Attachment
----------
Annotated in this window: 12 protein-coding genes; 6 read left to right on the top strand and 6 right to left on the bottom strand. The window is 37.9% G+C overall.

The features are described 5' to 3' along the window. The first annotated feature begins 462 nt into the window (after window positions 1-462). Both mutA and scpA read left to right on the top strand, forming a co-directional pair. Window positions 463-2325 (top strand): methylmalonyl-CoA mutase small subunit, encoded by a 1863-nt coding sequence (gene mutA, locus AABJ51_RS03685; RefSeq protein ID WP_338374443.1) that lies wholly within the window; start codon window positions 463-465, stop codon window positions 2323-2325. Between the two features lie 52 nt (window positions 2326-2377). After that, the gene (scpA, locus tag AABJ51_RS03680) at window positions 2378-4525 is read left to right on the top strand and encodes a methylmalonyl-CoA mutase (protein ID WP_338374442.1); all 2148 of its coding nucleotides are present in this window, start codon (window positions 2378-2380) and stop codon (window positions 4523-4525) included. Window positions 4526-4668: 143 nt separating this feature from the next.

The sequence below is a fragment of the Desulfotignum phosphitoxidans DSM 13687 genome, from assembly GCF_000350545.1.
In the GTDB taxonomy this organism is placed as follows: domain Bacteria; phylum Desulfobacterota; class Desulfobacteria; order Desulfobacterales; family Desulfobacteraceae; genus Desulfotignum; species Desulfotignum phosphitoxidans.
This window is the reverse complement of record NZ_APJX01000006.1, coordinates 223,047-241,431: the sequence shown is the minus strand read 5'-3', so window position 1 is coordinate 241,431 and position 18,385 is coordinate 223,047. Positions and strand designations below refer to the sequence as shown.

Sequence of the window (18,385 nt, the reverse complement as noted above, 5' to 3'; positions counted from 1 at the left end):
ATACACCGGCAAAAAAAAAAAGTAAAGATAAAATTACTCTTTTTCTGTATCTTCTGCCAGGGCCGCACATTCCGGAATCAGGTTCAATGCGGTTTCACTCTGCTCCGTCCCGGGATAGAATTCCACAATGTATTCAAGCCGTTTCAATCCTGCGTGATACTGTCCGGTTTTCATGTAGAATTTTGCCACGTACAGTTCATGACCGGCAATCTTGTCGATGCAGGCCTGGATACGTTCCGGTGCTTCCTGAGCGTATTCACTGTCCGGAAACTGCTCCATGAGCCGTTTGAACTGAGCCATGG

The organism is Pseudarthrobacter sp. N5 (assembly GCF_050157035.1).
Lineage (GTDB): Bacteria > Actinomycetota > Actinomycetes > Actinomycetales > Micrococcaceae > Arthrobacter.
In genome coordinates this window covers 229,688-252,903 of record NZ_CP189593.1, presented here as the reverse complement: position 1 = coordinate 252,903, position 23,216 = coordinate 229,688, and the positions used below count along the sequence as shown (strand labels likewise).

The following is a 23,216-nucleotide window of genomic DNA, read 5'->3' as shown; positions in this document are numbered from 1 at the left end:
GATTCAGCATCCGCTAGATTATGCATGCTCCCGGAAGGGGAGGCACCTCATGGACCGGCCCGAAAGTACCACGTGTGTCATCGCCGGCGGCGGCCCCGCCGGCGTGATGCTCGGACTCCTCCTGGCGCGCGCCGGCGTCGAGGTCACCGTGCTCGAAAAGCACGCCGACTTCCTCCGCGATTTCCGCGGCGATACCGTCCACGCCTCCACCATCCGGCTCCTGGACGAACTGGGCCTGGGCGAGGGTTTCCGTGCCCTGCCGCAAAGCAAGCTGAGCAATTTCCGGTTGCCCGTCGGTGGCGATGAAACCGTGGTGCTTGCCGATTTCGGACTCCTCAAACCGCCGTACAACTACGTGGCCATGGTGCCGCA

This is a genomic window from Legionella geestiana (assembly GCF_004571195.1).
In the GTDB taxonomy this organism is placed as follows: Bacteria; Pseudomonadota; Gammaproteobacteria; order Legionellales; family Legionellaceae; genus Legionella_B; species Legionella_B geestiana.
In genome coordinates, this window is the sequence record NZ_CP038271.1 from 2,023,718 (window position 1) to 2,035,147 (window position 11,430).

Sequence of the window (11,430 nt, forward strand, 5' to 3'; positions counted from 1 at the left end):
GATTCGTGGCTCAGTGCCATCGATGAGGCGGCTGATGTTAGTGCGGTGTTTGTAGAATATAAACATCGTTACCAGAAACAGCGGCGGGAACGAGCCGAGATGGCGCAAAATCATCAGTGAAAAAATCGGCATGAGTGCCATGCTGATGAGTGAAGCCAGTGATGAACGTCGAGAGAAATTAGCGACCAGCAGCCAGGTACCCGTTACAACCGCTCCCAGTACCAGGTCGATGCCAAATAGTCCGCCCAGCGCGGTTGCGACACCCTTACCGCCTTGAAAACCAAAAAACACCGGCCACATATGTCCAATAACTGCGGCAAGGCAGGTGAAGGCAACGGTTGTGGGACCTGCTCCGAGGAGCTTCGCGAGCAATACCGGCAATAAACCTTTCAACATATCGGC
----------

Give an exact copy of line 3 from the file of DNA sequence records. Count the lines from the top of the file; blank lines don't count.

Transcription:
The sequence below is a fragment of the Desulfotignum phosphitoxidans DSM 13687 genome, from assembly GCF_000350545.1.